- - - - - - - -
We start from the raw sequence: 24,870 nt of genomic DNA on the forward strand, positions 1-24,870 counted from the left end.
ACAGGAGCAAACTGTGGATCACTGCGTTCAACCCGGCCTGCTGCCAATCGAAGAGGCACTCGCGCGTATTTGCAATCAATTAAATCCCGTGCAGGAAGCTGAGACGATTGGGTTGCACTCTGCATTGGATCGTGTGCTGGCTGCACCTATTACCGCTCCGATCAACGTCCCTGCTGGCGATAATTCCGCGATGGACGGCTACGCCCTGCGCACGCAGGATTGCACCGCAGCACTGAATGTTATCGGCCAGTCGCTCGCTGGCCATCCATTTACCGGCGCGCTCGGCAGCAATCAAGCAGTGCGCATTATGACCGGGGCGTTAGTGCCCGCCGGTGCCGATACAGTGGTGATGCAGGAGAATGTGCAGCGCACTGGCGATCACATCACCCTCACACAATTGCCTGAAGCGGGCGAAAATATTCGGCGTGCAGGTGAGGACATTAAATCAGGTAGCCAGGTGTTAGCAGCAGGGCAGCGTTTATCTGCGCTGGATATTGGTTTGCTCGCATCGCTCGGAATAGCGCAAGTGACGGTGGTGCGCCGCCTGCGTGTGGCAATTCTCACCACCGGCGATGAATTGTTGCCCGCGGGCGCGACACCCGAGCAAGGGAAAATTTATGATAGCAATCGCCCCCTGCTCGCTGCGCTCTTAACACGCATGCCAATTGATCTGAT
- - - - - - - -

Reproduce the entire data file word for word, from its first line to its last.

We start from the raw sequence: 24,870 nt of genomic DNA on the forward strand, positions 1-24,870 counted from the left end.
ACAGGAGCAAACTGTGGATCACTGCGTTCAACCCGGCCTGCTGCCAATCGAAGAGGCACTCGCGCGTATTTGCAATCAATTAAATCCCGTGCAGGAAGCTGAGACGATTGGGTTGCACTCTGCATTGGATCGTGTGCTGGCTGCACCTATTACCGCTCCGATCAACGTCCCTGCTGGCGATAATTCCGCGATGGACGGCTACGCCCTGCGCACGCAGGATTGCACCGCAGCACTGAATGTTATCGGCCAGTCGCTCGCTGGCCATCCATTTACCGGCGCGCTCGGCAGCAATCAAGCAGTGCGCATTATGACCGGGGCGTTAGTGCCCGCCGGTGCCGATACAGTGGTGATGCAGGAGAATGTGCAGCGCACTGGCGATCACATCACCCTCACACAATTGCCTGAAGCGGGCGAAAATATTCGGCGTGCAGGTGAGGACATTAAATCAGGTAGCCAGGTGTTAGCAGCAGGGCAGCGTTTATCTGCGCTGGATATTGGTTTGCTCGCATCGCTCGGAATAGCGCAAGTGACGGTGGTGCGCCGCCTGCGTGTGGCAATTCTCACCACCGGCGATGAATTGTTGCCCGCGGGCGCGACACCCGAGCAAGGGAAAATTTATGATAGCAATCGCCCCCTGCTCGCTGCGCTCTTAACACGCATGCCAATTGATCTGAT